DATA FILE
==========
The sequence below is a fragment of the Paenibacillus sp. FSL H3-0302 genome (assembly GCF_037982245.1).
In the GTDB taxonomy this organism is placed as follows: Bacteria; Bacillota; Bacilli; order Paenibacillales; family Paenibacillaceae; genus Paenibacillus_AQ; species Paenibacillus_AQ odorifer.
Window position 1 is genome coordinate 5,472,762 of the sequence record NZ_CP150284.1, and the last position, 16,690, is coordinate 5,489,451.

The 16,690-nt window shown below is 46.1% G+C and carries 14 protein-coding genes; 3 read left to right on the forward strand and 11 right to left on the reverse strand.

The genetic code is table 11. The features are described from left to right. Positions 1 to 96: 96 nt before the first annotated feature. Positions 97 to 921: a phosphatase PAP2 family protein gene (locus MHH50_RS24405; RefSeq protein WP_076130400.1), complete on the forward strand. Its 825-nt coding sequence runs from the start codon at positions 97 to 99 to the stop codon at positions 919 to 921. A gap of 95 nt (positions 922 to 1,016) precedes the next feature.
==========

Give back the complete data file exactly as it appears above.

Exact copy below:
The sequence below is a fragment of the Paenibacillus sp. FSL H3-0302 genome (assembly GCF_037982245.1).
In the GTDB taxonomy this organism is placed as follows: Bacteria; Bacillota; Bacilli; order Paenibacillales; family Paenibacillaceae; genus Paenibacillus_AQ; species Paenibacillus_AQ odorifer.
Window position 1 is genome coordinate 5,472,762 of the sequence record NZ_CP150284.1, and the last position, 16,690, is coordinate 5,489,451.

The 16,690-nt window shown below is 46.1% G+C and carries 14 protein-coding genes; 3 read left to right on the forward strand and 11 right to left on the reverse strand.

The genetic code is table 11. The features are described from left to right. Positions 1 to 96: 96 nt before the first annotated feature. Positions 97 to 921: a phosphatase PAP2 family protein gene (locus MHH50_RS24405; RefSeq protein WP_076130400.1), complete on the forward strand. Its 825-nt coding sequence runs from the start codon at positions 97 to 99 to the stop codon at positions 919 to 921. A gap of 95 nt (positions 922 to 1,016) precedes the next feature.